A year ago, when Farooq Abdullah was sworn in Chief Minister, not more than a few observers believed that his Government had a future. Abdullah, many of them believed, was ill-equipped either to fight terrorism or to revitalise Jammu and Kashmir's shattered economy. The Chief Minister has at least partly proven his critics wrong, surprising many observers in the process. Excerpts from an interview he gave Praveen Swami:
A little over a year ago, before the Assembly elections, the National Conference was unsure if it would participate in the process. You never really explained what it was that finally tipped the balance.
Well, there was this feeling that a window of opportunity had opened. In retrospect, the biggest thing was the United Front's Common Minimum Programme and its promise of greater autonomy for Kashmir. That was the big thing. Now, as you know, some people in my party didn't see things this way. They felt that the time was not right for us to fight an election. Looking back, I was right. In a year, I think we haven't done too badly.
Autonomy was the core issue for you, but there has not been much progress on that front.
I accept that the delay is our responsibility, because we have to decide what we want before discussing it with New Delhi. It took us a long time, first, to put together the Commission on Autonomy, and then for the body to meet. And just when we thought we were going to get somewhere, Dr. Karan Singh, for reasons best known to him, resigned from the Commission. But I hope its preliminary report will be ready by the end of November.
There is a great deal of criticism of your Government's functioning, in particular of its managerial abilities. The recent floods, and the failure of the apple crop, are just two examples of poorly-handled problems.
That's an unfair criticism. Take the floods. For several years, the Budget allocations for flood relief were diverted. We have now had to find Rs. 40 crores, which is an enormous amount for us, to repair this infrastructure. What's true of the flood works is true of other things as well. The administration was intimidated into being dysfunctional and has yet to recover fully. Give us some time to sort out the mess.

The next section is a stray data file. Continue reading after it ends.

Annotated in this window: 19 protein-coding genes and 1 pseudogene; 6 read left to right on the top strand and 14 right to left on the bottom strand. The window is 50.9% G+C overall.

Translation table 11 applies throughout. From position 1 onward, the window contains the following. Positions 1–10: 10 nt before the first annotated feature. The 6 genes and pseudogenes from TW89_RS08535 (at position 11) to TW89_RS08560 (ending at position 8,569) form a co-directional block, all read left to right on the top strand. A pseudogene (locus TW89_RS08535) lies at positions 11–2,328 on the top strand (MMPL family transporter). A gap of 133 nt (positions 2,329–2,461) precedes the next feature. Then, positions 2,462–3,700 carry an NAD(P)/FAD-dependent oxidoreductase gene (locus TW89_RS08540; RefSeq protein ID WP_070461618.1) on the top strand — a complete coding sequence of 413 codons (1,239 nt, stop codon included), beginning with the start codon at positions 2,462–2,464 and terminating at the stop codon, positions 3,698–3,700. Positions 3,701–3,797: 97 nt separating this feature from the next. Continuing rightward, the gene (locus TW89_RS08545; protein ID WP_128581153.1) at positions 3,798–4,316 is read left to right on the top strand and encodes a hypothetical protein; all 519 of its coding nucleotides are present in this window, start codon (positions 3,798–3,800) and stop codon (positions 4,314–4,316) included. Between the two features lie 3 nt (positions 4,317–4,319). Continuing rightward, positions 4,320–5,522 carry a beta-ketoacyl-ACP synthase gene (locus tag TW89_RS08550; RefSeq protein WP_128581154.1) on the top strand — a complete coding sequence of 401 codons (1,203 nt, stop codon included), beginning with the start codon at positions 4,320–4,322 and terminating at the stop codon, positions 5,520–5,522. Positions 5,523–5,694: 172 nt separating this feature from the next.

Job creation is another big issue, and there is resentment that promises you made have not been kept.
I don't blame people for having expectations, but let's look at the facts as well. By the end of the current financial year, we will have created 35,000 new jobs. The tourism industry has started to revive, and a multi-crore-rupee five-star hotel project in Srinagar was announced just the other day. We had a meeting of industrialists recently, where the Prime Minister announced support for investment in our State. This revival is possible because we've improved the security situation, to the point where the Army has been withdrawn from Anantnag and Baramulla.
On the political front, you have been making strenuous efforts to reassert your political authority. What do you think will be result of your takeover of the Muslim Auqaf Trust, for long controlled by figures affiliated to the Hurriyat Conference?
We've uncovered prima facie evidence of huge fraud. Your magazine exposed some of this, showing how senior figures of the Hurriyat Conference misappropriated funds intended for rebuilding the Chrar-e-Sharief shrine, but there is more. When the independent auditor completes his work, the guilty will be punished by law. And, of course, we're going to reconstruct the shrine.
What is your position on the Prime Minister's talks with Nawaz Sharif, whose Army is shelling your State?
I think it is a very good idea to talk. But to my mind, the question must be asked, is Pakistan ready to reciprocate? Personally, I think Nawaz Sharif is a good man who wants peace. The people of Pakistan want peace. But the Army and the Inter-Services Intelligence will not allow him to make peace, because the day he does so, their privileges and power will disappear. We need to continue discussions, but with a clear idea of what the purpose of the dialogue is.